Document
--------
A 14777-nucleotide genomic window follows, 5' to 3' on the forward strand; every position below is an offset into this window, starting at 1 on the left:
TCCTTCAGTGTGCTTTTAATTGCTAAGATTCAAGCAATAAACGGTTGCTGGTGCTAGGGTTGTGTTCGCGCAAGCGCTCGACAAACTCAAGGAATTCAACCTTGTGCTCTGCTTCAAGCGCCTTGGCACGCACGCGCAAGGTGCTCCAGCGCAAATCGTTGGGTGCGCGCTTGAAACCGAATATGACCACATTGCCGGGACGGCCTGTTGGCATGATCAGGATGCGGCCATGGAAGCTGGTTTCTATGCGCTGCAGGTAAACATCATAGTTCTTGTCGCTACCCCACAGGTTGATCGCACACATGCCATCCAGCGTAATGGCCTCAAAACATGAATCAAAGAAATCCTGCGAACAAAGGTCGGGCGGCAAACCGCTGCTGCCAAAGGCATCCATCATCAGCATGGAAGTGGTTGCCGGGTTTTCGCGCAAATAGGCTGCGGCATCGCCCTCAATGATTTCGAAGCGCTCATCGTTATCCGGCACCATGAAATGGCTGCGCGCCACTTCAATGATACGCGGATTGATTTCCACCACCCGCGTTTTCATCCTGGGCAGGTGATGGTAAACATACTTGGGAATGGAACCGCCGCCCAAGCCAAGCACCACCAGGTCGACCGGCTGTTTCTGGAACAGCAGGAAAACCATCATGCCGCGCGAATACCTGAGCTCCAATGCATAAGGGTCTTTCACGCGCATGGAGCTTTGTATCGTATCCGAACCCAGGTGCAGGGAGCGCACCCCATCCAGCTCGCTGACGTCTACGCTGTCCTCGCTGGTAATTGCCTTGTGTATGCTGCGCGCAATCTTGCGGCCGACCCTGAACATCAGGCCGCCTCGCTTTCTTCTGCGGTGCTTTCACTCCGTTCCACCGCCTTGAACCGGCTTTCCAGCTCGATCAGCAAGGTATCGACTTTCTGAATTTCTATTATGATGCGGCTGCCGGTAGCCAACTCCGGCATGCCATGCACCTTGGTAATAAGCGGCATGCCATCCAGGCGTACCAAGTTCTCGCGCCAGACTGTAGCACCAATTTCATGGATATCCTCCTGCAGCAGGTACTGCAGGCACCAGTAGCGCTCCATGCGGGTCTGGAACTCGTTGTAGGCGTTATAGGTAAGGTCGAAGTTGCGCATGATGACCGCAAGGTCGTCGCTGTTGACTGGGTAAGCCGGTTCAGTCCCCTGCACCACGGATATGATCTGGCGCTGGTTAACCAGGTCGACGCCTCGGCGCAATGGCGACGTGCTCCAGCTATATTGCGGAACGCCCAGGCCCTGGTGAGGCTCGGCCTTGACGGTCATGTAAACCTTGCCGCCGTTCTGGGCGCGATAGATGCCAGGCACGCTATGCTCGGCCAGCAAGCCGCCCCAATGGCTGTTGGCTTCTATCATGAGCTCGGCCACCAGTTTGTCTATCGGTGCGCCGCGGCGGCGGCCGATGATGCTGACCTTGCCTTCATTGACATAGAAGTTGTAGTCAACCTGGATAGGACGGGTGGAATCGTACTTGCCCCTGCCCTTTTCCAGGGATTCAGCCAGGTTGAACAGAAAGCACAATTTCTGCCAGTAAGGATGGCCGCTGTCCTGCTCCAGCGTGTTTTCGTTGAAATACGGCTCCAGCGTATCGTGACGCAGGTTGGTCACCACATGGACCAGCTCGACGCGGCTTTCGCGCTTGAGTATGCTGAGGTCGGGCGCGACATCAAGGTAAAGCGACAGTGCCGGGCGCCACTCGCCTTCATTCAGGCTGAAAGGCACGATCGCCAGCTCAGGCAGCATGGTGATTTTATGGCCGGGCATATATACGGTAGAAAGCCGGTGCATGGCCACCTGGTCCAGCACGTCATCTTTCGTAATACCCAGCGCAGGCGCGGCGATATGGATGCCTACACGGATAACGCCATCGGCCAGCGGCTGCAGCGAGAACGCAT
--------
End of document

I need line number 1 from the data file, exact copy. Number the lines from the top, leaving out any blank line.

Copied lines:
A 14777-nucleotide genomic window follows, 5' to 3' on the forward strand; every position below is an offset into this window, starting at 1 on the left: